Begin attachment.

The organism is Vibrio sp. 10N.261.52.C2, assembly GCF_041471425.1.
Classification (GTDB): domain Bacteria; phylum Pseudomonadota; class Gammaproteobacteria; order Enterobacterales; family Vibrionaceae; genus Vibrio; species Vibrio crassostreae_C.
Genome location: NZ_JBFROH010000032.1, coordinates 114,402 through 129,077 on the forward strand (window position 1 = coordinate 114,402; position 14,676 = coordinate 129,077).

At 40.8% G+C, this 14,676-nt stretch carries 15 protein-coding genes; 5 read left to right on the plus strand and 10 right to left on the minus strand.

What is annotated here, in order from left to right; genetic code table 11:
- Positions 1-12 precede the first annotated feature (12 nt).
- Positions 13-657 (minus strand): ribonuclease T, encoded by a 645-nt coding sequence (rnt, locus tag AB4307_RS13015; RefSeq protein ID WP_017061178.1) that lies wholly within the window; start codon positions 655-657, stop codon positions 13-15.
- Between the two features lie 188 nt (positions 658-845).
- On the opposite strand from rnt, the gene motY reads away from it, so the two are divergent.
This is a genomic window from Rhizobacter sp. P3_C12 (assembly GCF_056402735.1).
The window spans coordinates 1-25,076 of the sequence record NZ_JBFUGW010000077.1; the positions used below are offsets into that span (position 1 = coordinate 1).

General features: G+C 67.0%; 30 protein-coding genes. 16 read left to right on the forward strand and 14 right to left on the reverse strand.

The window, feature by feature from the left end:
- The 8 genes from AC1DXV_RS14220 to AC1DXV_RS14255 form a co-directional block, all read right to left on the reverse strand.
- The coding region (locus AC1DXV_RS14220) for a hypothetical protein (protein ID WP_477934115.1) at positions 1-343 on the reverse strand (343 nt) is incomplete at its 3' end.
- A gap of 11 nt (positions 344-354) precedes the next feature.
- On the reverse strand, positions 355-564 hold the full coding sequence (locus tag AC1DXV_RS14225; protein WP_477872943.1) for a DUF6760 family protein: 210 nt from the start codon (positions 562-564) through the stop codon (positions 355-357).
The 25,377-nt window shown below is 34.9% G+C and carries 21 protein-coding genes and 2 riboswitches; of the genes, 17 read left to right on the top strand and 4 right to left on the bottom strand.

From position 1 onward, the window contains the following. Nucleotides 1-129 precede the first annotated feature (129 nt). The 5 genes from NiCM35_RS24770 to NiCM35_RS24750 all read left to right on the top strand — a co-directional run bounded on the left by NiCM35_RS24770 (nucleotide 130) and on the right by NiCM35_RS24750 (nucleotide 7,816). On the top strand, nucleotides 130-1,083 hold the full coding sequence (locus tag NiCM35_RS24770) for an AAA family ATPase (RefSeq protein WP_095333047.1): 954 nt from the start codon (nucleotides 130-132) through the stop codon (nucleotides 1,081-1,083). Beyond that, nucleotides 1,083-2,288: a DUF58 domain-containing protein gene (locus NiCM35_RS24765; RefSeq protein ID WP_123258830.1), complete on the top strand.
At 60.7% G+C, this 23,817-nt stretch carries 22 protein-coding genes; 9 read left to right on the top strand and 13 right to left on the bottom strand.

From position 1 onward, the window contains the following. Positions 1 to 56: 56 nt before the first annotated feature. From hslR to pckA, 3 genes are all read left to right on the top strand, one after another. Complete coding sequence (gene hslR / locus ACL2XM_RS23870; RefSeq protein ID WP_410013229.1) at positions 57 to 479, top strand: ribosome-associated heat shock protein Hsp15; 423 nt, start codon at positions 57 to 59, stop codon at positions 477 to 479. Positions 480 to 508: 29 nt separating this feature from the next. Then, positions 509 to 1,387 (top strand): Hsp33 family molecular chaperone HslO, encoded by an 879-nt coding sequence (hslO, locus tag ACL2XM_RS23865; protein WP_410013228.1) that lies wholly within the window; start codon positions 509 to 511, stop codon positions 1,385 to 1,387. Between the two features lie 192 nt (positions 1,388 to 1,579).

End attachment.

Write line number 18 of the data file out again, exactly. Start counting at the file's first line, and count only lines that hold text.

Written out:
The 25,377-nt window shown below is 34.9% G+C and carries 21 protein-coding genes and 2 riboswitches; of the genes, 17 read left to right on the top strand and 4 right to left on the bottom strand.